Jeff Nash, spokesperson for Chapel Hill-Carrboro City Schools, said in an email that the school system has not had any bomb threats recently.
Klinger said threats don’t often result in actual bombs, which puts schools in a difficult situation.
“Do you react to the bomb threat, and then, usually it causes more of them,” she said. “Or do you not react and not acknowledge it and then roll the dice whether the kids are safe?”
Klinger said the number of detonations has also risen — from one incident last school year to four detonations between August to October.
She said even false threats have tangible costs.
“When you have an average of seven or eight bomb threats a day in the United States, that’s police, fire, teachers, administrators, all sorts of people doing something different than what they should be doing,” she said.
Scott Poland, a psychologist and school safety expert at Nova Southeastern University, said in an email that bomb threats increase due to media coverage of school and police shootings.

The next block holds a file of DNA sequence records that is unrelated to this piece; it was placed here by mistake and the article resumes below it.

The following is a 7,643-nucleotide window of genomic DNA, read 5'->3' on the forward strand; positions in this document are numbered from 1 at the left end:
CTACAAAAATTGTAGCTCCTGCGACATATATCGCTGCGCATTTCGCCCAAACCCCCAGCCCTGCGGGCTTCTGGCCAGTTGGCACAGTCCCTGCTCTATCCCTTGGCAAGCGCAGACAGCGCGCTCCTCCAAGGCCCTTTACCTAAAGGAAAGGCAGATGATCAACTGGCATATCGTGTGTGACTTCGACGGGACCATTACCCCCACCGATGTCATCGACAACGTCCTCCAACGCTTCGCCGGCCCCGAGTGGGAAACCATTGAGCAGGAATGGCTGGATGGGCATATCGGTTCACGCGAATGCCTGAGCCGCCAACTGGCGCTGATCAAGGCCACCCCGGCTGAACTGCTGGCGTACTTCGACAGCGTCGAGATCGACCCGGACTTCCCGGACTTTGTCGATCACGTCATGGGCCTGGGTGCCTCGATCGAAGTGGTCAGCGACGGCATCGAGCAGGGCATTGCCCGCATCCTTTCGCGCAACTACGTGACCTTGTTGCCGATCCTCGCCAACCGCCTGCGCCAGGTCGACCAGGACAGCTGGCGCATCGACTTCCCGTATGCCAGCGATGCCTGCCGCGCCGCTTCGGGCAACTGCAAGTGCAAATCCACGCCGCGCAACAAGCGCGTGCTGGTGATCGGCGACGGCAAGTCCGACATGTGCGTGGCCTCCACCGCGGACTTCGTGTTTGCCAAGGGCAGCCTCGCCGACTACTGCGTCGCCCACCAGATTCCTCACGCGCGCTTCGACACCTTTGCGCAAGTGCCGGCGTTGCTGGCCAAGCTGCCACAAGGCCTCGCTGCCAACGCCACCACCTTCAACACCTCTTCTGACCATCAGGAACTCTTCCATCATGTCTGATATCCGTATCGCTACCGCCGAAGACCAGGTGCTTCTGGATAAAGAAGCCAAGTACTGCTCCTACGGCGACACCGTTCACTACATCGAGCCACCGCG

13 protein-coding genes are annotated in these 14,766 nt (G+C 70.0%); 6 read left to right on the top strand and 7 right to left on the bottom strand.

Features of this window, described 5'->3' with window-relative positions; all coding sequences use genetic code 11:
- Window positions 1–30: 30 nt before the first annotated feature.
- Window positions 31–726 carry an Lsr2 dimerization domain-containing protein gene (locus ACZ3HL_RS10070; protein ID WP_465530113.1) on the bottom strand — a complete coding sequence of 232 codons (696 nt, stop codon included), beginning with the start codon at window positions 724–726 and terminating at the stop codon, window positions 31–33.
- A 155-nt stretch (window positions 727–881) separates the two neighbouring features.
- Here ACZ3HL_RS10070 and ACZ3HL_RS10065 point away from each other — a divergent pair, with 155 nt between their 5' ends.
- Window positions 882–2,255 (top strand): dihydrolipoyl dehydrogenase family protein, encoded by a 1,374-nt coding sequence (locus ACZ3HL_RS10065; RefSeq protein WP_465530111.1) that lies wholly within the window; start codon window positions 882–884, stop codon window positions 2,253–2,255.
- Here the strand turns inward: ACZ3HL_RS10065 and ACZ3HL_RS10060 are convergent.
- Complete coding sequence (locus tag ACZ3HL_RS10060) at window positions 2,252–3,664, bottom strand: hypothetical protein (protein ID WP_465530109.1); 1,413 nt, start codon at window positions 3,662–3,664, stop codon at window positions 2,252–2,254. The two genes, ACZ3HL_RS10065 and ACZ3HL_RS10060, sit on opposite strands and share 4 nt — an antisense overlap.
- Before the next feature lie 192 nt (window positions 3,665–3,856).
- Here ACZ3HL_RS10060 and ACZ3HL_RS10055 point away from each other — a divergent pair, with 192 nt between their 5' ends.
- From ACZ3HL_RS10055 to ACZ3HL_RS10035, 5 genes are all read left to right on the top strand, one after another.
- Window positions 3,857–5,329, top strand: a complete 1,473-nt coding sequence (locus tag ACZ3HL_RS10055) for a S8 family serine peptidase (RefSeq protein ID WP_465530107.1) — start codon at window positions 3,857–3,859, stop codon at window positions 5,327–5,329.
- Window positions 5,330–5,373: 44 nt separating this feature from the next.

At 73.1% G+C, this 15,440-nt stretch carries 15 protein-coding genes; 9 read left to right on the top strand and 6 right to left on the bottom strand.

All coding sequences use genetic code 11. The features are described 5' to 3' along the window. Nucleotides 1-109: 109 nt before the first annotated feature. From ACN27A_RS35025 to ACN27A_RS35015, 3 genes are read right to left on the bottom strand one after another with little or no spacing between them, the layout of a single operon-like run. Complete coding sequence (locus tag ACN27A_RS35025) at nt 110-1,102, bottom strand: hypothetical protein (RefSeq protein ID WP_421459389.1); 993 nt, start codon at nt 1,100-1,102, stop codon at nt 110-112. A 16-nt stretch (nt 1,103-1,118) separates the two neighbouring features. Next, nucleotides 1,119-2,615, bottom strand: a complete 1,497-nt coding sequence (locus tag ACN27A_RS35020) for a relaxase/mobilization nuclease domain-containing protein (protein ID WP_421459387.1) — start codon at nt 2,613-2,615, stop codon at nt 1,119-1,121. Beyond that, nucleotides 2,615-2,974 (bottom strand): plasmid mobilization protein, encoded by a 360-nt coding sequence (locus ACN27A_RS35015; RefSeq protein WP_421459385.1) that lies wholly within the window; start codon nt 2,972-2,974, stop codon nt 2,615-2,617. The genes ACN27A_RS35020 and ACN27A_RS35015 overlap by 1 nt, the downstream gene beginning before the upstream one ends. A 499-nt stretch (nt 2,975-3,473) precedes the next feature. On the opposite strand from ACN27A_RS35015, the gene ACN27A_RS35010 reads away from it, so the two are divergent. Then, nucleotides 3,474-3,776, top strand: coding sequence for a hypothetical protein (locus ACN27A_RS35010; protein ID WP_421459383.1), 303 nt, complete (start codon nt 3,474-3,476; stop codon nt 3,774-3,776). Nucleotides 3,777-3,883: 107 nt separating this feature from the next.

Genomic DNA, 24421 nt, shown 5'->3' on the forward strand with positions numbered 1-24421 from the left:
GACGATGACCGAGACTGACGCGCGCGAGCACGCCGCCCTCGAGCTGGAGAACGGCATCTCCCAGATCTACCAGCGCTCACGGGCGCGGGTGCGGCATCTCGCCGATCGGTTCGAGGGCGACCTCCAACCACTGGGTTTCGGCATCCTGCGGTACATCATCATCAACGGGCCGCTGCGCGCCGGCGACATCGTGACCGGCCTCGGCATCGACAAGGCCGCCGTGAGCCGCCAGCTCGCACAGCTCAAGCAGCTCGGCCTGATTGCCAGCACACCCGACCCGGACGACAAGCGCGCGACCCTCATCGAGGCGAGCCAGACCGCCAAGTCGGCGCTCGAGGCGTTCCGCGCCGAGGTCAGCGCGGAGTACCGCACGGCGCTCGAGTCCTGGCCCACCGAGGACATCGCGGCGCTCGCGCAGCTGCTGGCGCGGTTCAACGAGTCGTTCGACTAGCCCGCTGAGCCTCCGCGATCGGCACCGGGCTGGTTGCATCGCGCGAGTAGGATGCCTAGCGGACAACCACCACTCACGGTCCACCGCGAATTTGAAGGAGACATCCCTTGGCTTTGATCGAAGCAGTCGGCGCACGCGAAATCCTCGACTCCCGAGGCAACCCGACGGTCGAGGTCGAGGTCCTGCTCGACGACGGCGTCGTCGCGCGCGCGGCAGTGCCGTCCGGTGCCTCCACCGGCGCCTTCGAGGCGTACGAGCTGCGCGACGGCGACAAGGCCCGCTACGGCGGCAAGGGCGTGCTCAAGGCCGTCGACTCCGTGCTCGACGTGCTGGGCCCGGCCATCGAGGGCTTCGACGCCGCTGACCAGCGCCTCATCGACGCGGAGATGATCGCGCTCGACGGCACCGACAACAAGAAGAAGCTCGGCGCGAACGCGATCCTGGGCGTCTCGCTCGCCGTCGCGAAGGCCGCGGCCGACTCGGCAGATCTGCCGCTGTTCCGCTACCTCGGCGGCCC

He said an event last year — where schools in New York City and Los Angeles received the same electronic bomb threat, but the Los Angeles Unified School District cancelled school and the New York City Department of Education opted to stay open — shows how difficult these situations can be.
“I believe school in Los Angeles should have stayed open with increased police and security presence,” he said. “Many threats are from students as a joke or attempt to get out of class. Teachers and parents need to let students know the consequences for making a bomb threat are severe.”
Klinger said an increasing number of threats have come from non-students, especially at elementary schools.
Teachers and school faculty are often inadequately trained to respond to bomb threats and many schools have dangerous or outdated evacuation policies, Klinger said.
“There are absolutely things you can do to stop bomb threats and respond better,” she said. “But people need to get the training.”